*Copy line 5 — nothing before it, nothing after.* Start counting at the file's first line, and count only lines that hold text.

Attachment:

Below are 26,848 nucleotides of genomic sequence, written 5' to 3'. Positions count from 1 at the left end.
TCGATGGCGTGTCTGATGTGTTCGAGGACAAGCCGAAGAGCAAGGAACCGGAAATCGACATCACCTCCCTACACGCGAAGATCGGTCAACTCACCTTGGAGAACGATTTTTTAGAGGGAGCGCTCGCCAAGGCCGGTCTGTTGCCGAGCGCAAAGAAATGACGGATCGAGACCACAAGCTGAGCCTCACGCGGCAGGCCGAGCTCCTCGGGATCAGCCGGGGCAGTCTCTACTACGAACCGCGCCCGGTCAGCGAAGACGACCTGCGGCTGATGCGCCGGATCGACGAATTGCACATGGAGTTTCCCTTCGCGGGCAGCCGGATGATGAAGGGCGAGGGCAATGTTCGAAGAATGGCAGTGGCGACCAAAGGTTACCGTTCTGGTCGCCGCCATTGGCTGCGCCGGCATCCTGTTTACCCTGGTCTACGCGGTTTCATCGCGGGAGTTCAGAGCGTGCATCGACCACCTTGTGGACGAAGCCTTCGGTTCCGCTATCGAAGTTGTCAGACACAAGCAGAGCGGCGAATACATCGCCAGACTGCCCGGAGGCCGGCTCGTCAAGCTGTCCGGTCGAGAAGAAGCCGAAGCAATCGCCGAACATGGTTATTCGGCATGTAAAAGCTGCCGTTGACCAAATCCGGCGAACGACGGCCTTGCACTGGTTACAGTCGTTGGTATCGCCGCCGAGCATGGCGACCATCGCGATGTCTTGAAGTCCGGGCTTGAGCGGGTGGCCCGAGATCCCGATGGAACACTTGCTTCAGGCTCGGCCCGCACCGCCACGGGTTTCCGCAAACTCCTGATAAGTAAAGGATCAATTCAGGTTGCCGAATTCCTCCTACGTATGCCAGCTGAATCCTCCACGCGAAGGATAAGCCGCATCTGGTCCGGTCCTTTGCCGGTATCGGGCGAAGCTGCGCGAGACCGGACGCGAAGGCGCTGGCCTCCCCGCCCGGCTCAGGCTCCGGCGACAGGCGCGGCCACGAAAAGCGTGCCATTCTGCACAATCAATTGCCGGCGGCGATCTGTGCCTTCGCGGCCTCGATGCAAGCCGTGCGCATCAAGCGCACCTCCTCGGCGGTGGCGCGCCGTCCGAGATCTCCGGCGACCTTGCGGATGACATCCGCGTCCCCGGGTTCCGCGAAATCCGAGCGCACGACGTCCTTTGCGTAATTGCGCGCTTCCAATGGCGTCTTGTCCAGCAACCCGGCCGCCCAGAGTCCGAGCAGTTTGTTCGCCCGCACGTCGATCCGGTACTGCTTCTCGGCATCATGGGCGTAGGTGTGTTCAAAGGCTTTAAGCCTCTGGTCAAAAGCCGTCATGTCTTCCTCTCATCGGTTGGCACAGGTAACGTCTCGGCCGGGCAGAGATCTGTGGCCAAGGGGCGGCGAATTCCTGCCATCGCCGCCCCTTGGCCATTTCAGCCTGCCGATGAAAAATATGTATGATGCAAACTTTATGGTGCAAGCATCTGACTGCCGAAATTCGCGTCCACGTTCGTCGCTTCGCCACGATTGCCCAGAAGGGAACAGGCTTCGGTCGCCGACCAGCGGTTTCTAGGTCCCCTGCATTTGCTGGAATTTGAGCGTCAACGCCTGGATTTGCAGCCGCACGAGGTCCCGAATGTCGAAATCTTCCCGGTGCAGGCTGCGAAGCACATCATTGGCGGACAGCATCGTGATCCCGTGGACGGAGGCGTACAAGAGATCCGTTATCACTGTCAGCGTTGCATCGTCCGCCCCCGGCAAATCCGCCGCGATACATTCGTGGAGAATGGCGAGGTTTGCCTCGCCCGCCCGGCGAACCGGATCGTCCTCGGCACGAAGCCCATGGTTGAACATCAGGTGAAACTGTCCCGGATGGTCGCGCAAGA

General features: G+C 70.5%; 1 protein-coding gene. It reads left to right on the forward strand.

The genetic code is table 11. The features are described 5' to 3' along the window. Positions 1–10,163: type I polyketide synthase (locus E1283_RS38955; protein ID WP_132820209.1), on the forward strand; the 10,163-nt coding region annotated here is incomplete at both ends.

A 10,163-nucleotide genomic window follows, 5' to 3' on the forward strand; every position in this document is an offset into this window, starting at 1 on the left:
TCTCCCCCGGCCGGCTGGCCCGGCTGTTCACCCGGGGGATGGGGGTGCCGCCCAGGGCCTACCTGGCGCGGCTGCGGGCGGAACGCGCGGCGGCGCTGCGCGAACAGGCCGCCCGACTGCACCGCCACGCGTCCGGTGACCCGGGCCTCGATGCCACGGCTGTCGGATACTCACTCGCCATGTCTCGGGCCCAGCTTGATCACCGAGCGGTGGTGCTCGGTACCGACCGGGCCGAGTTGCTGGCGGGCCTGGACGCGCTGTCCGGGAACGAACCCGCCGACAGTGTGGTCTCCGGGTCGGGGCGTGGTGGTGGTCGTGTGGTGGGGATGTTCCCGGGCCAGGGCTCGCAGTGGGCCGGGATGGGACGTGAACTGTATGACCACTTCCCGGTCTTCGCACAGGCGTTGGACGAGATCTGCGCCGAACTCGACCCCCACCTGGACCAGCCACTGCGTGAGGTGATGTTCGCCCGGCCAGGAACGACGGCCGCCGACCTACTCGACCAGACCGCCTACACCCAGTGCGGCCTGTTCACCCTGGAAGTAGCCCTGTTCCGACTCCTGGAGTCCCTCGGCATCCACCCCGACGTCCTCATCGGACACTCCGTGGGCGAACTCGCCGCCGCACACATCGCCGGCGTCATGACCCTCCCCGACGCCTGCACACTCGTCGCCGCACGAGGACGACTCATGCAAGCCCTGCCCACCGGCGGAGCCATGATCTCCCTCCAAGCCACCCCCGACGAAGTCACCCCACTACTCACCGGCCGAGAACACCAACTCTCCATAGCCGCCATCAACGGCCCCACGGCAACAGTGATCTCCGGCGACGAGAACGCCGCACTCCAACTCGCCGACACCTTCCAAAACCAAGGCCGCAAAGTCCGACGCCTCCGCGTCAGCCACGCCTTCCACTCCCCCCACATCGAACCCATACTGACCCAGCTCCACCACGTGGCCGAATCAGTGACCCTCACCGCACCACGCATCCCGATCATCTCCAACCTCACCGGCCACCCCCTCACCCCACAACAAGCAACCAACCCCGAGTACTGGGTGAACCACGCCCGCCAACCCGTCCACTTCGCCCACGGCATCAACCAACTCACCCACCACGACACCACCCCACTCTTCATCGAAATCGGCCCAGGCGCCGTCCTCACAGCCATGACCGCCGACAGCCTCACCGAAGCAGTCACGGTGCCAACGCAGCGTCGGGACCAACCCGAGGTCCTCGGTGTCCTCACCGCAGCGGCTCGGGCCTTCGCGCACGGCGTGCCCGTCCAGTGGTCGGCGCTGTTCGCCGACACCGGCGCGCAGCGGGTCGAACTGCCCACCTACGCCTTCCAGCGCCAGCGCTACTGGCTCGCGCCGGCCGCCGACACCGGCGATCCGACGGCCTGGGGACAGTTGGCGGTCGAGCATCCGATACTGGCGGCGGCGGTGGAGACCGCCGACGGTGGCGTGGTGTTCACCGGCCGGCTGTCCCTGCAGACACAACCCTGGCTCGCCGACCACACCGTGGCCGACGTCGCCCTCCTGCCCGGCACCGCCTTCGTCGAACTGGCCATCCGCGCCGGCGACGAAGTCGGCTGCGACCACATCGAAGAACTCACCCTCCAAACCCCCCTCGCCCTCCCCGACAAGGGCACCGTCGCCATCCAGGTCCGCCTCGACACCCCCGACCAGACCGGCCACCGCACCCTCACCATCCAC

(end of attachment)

A 10,163-nucleotide genomic window follows, 5' to 3' on the forward strand; every position in this document is an offset into this window, starting at 1 on the left: